In the 1980s, Queensland, Australia’s picturesque façade concealed a dark underbelly of police brutality, particularly targeting Indigenous citizens and political dissenters. Under state governance, the Queensland Police Service displayed unchecked power, often evoking more fear than faith. Isolation from metropolitan hubs, such as Sydney and Melbourne, perhaps exacerbated the issue. This systemic abuse, largely ignored by the global community, persisted until the revealing Fitzgerald Inquiry. Today, as Queensland forges its modern identity, the legacy of those years lingers, underscoring the necessity of confronting societal shadows for genuine progress.
Much like Australia, the United States also carries a bleak history and law enforcement aggression, stretching from colonial slave patrols, to Ku Klux Klan attacks, to the Trail of Tears and Wounded Knee, to recent events highlighting names like Trayvon Martin and George Floyd. The latter have recently catalyzed political movements, such as Black Lives Matter. In both nations, these issues remain at the forefront of broader societal dialogues on race and reform.
Now it’s 2023, and we’re still treading these same murky waters, with increased violence, frustration, and lives at stake.
Sacred Hearts delves deep into the vexing issue of the corruption of power by reimagining The Parameters’ 1983 track, Pig City—a subversive hymn that once reverberated through the streets of Brisbane. Penned in an era where Premier Joh ‘Jackboot’ Bjelke-Petersen wielded the police force as a tool to quash contrarian voices, the original song audaciously called attention to an oversight: the rampant police malfeasance that seeped up to the Commissioner’s chambers. Capturing this fraught atmosphere, in 1985, filmmaker Stephen Stockwell embarked on a cinematic sojourn, armed with a Super-8 camera, documenting the police’s operations in various Brisbane locales.
Watch the original:
Sacred Hearts took a cue from Stephen Stockwell and created a brand new, video – shockingly similar to the scenes around Brisbane 38 years ago, down to the graffiti. The more things change, the more they stay the same. There’s got to be some grandiose philosophy behind that “back to the 80s” nostalgia mentality in general – but Sacred Hearts punctuates that in reality, when we wave ourselves through the fog of AquaNet, mall bangs, and neon dazzle, society has barely evolved since the Reagan era.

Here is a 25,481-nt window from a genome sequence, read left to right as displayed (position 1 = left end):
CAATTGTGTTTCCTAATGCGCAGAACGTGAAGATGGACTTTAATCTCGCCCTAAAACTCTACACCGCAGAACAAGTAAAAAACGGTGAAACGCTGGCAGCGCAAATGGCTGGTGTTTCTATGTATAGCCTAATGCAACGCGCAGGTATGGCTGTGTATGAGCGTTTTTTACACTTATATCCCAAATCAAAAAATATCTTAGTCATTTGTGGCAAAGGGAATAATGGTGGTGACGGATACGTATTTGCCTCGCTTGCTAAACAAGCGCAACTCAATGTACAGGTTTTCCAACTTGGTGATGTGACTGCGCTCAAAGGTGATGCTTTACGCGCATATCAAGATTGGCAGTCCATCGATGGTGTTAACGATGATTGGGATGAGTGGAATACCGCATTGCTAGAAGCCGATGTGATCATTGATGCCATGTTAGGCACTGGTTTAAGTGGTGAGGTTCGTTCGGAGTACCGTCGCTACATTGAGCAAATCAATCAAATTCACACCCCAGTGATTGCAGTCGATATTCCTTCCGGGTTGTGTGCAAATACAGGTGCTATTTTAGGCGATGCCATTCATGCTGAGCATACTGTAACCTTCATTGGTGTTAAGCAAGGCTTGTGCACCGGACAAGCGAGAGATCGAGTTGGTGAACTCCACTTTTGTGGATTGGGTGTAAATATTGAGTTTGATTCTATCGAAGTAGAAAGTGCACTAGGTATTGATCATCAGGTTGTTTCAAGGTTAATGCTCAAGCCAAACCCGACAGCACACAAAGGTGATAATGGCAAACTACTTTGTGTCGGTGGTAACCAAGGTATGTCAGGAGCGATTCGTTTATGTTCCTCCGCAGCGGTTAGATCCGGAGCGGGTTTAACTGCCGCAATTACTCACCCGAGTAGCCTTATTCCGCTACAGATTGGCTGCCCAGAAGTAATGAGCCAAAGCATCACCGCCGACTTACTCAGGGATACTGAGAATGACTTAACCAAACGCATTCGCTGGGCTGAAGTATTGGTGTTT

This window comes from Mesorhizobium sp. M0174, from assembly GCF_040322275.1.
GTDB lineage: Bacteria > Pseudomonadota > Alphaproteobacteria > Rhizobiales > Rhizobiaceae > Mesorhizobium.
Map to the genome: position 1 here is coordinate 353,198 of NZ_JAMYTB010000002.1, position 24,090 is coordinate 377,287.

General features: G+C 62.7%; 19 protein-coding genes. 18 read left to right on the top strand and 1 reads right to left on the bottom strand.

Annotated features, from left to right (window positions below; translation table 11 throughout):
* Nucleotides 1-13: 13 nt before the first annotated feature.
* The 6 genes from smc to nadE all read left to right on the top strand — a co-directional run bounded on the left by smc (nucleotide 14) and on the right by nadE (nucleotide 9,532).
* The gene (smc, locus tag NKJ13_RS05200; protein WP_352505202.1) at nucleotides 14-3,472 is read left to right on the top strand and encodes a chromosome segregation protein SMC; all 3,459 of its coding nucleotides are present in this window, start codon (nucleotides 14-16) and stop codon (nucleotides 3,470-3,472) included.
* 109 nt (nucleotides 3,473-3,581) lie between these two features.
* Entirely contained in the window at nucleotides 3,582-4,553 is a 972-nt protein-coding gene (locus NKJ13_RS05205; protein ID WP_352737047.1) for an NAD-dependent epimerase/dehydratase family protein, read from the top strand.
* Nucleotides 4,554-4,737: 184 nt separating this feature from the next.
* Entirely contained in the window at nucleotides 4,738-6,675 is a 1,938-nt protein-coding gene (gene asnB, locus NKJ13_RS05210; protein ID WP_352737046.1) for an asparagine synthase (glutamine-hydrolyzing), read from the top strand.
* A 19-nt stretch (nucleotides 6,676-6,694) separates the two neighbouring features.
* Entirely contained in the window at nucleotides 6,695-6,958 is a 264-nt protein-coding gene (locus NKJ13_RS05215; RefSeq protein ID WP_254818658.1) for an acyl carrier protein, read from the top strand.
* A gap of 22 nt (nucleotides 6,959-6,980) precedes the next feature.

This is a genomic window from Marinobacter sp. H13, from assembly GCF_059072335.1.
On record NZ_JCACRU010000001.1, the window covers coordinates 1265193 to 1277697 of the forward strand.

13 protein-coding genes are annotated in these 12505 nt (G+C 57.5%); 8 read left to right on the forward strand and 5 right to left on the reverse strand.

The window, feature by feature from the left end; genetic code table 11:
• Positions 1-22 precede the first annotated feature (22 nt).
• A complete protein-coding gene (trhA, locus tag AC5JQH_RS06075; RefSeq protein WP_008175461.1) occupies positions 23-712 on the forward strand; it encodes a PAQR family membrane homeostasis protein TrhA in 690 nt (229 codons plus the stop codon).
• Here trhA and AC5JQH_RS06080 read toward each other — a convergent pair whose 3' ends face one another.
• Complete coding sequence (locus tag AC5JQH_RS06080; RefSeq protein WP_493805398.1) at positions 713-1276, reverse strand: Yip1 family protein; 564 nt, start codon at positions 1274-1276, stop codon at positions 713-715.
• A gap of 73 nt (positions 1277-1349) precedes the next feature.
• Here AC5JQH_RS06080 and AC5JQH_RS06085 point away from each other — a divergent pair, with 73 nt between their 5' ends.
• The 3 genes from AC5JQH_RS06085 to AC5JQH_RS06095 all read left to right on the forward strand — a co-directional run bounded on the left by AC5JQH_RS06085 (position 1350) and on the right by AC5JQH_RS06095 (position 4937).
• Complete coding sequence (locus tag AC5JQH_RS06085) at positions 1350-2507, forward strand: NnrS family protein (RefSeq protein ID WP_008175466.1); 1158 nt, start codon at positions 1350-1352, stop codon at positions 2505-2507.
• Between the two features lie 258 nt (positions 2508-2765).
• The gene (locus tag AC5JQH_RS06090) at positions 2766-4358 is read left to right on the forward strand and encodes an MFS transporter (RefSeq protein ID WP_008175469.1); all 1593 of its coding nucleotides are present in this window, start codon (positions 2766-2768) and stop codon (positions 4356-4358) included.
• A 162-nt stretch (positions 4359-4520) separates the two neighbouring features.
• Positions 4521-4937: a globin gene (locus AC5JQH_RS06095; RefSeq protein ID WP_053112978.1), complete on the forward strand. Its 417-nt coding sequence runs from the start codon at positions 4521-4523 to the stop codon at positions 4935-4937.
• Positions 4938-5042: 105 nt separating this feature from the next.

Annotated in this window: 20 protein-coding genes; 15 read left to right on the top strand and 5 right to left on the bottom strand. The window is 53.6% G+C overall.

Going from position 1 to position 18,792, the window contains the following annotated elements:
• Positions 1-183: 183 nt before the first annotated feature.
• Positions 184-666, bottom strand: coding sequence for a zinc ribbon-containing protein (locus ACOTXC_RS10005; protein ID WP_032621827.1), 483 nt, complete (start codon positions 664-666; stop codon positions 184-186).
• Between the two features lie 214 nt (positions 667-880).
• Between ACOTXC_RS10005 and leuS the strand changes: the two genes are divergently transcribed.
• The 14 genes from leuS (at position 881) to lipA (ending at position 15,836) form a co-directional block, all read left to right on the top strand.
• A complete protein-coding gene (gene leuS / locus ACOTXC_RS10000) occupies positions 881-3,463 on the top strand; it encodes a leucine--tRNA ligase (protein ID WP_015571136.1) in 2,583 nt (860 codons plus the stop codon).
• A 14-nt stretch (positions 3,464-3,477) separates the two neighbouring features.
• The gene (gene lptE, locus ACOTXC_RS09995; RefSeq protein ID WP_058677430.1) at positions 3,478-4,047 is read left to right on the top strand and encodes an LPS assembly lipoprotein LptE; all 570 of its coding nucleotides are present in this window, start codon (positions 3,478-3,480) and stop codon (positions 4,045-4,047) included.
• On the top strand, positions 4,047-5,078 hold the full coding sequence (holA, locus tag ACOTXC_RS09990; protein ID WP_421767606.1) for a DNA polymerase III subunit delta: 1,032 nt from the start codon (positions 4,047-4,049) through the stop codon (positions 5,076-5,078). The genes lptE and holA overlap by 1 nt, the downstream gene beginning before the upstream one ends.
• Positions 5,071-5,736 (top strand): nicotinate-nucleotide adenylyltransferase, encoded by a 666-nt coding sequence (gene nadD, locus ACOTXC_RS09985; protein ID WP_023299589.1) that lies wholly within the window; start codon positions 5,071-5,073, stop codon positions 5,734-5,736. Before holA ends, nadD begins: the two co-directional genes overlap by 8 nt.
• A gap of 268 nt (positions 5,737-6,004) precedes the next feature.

In fact, Sacred Hearts are more than happy to throw in a bit of chaos to stir the pot.
“In our video, we had a lot of fun walking to some iconic/seedy spots in our town, West End and Fortitude Valley,” says the band. “We got a lot of stares and some yells – being dressed up as cops- so it was even funnier. We don’t take ourselves too seriously, so the video leans into camp. At the end we burn an Australian Flag, which if we did so in the city would’ve definitely got us arrested for ‘disorderly conduct! We did this because we aren’t proud (to say the least) of the country Australia was and continues to be- particularly with their treatment of our First Nations (Aboriginal People) and refugees.”
In a world abuzz with these dissonant 21st-century noises, post-punk enfants terribles Sacred Hearts swerve past all the humdrum. Religious strictures? Dainty domesticity? Please. These unapologetically queer firebrands, a potpourri of fierce females and enbys, are drawing a road map all their own. They’ve no time for trite truisms, preferring the raw, unvarnished notes of womanhood in all its mess and magnificence. Treading deep waters from mental battles to throwing off the Abrahamic man’s yoke, they’re heralding the goddess within. Musically, think Berlin, B-52s with a dash of Siouxsie. But spirit? It’s all wild Riot Grrrl rebellion.
Watch Pig City in 2023 below:
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